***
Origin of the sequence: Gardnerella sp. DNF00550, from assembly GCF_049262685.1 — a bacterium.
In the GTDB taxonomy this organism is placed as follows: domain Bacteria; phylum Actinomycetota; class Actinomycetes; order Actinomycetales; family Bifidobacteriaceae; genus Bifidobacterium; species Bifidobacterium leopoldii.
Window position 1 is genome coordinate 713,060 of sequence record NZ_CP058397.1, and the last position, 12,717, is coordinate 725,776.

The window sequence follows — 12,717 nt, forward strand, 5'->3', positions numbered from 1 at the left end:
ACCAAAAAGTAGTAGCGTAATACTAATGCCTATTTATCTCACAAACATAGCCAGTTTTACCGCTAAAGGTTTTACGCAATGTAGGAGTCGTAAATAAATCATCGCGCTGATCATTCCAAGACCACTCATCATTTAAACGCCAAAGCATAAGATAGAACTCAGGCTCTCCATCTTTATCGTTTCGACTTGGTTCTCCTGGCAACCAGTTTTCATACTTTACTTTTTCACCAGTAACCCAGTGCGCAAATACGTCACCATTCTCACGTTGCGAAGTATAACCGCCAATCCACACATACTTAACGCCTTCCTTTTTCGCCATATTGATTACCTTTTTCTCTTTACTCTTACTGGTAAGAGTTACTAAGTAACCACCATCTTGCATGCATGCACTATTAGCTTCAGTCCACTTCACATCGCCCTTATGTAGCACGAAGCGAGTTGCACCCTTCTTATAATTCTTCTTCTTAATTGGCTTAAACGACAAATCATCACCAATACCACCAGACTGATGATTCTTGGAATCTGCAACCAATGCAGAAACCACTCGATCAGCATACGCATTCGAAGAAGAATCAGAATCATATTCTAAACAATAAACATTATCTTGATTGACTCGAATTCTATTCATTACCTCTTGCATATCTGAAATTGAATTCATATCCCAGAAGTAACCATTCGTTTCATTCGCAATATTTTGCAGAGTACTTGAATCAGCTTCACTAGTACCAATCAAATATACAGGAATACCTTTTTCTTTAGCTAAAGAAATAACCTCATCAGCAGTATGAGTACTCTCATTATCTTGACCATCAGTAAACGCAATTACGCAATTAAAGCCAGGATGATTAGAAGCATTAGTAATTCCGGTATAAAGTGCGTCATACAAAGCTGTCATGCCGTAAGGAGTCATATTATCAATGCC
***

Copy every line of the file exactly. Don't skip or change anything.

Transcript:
Origin of the sequence: Gardnerella sp. DNF00550, from assembly GCF_049262685.1 — a bacterium.
In the GTDB taxonomy this organism is placed as follows: domain Bacteria; phylum Actinomycetota; class Actinomycetes; order Actinomycetales; family Bifidobacteriaceae; genus Bifidobacterium; species Bifidobacterium leopoldii.
Window position 1 is genome coordinate 713,060 of sequence record NZ_CP058397.1, and the last position, 12,717, is coordinate 725,776.

The window sequence follows — 12,717 nt, forward strand, 5'->3', positions numbered from 1 at the left end:
ACCAAAAAGTAGTAGCGTAATACTAATGCCTATTTATCTCACAAACATAGCCAGTTTTACCGCTAAAGGTTTTACGCAATGTAGGAGTCGTAAATAAATCATCGCGCTGATCATTCCAAGACCACTCATCATTTAAACGCCAAAGCATAAGATAGAACTCAGGCTCTCCATCTTTATCGTTTCGACTTGGTTCTCCTGGCAACCAGTTTTCATACTTTACTTTTTCACCAGTAACCCAGTGCGCAAATACGTCACCATTCTCACGTTGCGAAGTATAACCGCCAATCCACACATACTTAACGCCTTCCTTTTTCGCCATATTGATTACCTTTTTCTCTTTACTCTTACTGGTAAGAGTTACTAAGTAACCACCATCTTGCATGCATGCACTATTAGCTTCAGTCCACTTCACATCGCCCTTATGTAGCACGAAGCGAGTTGCACCCTTCTTATAATTCTTCTTCTTAATTGGCTTAAACGACAAATCATCACCAATACCACCAGACTGATGATTCTTGGAATCTGCAACCAATGCAGAAACCACTCGATCAGCATACGCATTCGAAGAAGAATCAGAATCATATTCTAAACAATAAACATTATCTTGATTGACTCGAATTCTATTCATTACCTCTTGCATATCTGAAATTGAATTCATATCCCAGAAGTAACCATTCGTTTCATTCGCAATATTTTGCAGAGTACTTGAATCAGCTTCACTAGTACCAATCAAATATACAGGAATACCTTTTTCTTTAGCTAAAGAAATAACCTCATCAGCAGTATGAGTACTCTCATTATCTTGACCATCAGTAAACGCAATTACGCAATTAAAGCCAGGATGATTAGAAGCATTAGTAATTCCGGTATAAAGTGCGTCATACAAAGCTGTCATGCCGTAAGGAGTCATATTATCAATGCC